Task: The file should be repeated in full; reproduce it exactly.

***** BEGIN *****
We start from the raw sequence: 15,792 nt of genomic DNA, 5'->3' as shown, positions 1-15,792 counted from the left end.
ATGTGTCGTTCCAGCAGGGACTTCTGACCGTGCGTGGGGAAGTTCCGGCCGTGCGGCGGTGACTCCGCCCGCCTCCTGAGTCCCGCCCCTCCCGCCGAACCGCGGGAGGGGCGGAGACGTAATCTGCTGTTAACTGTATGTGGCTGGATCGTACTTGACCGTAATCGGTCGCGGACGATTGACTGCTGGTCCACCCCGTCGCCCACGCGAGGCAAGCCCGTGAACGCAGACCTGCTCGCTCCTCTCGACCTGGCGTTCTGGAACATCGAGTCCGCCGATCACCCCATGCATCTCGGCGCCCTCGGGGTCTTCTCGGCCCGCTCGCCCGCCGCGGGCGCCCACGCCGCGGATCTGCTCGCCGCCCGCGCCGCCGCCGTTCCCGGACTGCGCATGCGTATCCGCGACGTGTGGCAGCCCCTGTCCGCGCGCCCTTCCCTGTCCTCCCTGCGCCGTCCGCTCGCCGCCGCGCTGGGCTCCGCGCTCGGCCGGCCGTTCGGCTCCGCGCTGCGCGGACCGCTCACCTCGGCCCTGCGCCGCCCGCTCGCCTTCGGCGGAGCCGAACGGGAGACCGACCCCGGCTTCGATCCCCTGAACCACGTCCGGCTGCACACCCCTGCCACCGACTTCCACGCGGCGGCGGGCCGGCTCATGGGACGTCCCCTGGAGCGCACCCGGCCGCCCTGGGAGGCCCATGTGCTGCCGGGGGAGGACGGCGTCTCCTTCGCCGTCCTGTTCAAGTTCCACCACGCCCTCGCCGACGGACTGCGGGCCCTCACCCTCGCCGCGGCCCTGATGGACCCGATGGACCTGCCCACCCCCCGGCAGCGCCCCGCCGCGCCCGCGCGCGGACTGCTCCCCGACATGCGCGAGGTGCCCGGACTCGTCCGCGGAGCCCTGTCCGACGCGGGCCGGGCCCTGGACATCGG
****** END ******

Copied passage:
We start from the raw sequence: 15,792 nt of genomic DNA, 5'->3' as shown, positions 1-15,792 counted from the left end.
ATGTGTCGTTCCAGCAGGGACTTCTGACCGTGCGTGGGGAAGTTCCGGCCGTGCGGCGGTGACTCCGCCCGCCTCCTGAGTCCCGCCCCTCCCGCCGAACCGCGGGAGGGGCGGAGACGTAATCTGCTGTTAACTGTATGTGGCTGGATCGTACTTGACCGTAATCGGTCGCGGACGATTGACTGCTGGTCCACCCCGTCGCCCACGCGAGGCAAGCCCGTGAACGCAGACCTGCTCGCTCCTCTCGACCTGGCGTTCTGGAACATCGAGTCCGCCGATCACCCCATGCATCTCGGCGCCCTCGGGGTCTTCTCGGCCCGCTCGCCCGCCGCGGGCGCCCACGCCGCGGATCTGCTCGCCGCCCGCGCCGCCGCCGTTCCCGGACTGCGCATGCGTATCCGCGACGTGTGGCAGCCCCTGTCCGCGCGCCCTTCCCTGTCCTCCCTGCGCCGTCCGCTCGCCGCCGCGCTGGGCTCCGCGCTCGGCCGGCCGTTCGGCTCCGCGCTGCGCGGACCGCTCACCTCGGCCCTGCGCCGCCCGCTCGCCTTCGGCGGAGCCGAACGGGAGACCGACCCCGGCTTCGATCCCCTGAACCACGTCCGGCTGCACACCCCTGCCACCGACTTCCACGCGGCGGCGGGCCGGCTCATGGGACGTCCCCTGGAGCGCACCCGGCCGCCCTGGGAGGCCCATGTGCTGCCGGGGGAGGACGGCGTCTCCTTCGCCGTCCTGTTCAAGTTCCACCACGCCCTCGCCGACGGACTGCGGGCCCTCACCCTCGCCGCGGCCCTGATGGACCCGATGGACCTGCCCACCCCCCGGCAGCGCCCCGCCGCGCCCGCGCGCGGACTGCTCCCCGACATGCGCGAGGTGCCCGGACTCGTCCGCGGAGCCCTGTCCGACGCGGGCCGGGCCCTGGACATCGG